Now, I assure you that I’m not trying to say that luthiers are incompetent or a sham. There is a reason why the luthier couldn’t get my bass setup right and I could. And that reason is because I’m a musician and he isn’t. I’ve heard all of the luthiers in that shop playing basses before, and their bass playing is very rudimentary and basic. Their skills are in making instruments, not playing them. So, when they set up an instrument, their approach is to make very detailed accurate measurements.

The problem with that approach is that it doesn’t take in to account the idiosyncrasies of each individual instrument. The luthier had performed all of the measurements on my bass, and found that everything was as it should be. That’s not really surprising, because it was an expensive bass, and I’m sure that the manufacturer had also made all the same measurements when it left the factory and decided it was perfect.

However, neither the factory nor the luthier in the shop had picked up on the issue that I was having, because they don’t play the bass like I do. And that is the key point. Only I know how I want my bass to be set up. Paying somebody else to do it doesn’t make any sense at all. They can only give me a generic set up based on what they think I want. But if I do it myself, I can make the bass play exactly how I want it to play.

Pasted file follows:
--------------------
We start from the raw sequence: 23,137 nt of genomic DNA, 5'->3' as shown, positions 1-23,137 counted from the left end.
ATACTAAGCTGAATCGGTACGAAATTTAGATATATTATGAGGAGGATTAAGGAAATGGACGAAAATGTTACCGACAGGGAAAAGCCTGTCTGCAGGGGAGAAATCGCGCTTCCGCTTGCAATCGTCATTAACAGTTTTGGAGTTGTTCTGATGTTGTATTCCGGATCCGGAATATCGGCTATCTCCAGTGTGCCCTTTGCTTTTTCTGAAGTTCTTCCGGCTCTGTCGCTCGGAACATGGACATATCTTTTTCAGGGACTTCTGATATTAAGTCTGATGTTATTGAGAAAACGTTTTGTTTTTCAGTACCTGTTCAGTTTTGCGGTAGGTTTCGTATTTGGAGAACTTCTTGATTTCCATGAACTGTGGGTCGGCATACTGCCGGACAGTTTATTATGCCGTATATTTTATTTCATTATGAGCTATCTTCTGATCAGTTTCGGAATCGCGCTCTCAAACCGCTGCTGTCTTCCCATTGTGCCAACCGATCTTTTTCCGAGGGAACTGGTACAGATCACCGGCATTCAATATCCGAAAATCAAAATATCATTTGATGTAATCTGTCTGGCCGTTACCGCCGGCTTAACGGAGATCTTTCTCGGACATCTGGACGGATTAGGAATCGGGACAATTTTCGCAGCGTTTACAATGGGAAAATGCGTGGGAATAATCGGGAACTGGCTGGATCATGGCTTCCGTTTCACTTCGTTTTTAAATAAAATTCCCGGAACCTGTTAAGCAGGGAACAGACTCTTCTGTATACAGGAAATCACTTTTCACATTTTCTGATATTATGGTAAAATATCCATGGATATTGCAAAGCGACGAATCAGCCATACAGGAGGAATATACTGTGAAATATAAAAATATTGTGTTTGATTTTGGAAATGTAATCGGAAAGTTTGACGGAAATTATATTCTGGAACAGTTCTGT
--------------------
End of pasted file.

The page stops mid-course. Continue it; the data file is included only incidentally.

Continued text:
How to set up a bass

There are only really five things that you need to learn how to do. And most of them are extremely easy. The most important, and possibly most difficult, is to set the relief in the neck by adjusting the truss rod. I’ve demonstrated in the video how a luthier adjusts the relief in the neck. But I tend to do everything by feel. I make small adjustments and then I try it out to see how it feels.

I think that is another really key point. Everything you do, just make tiny adjustments and keep trying it out. It might take ages to get it right, the first time that you do it. But it’s the best way, and it minimises the chances of you doing any damage to your bass.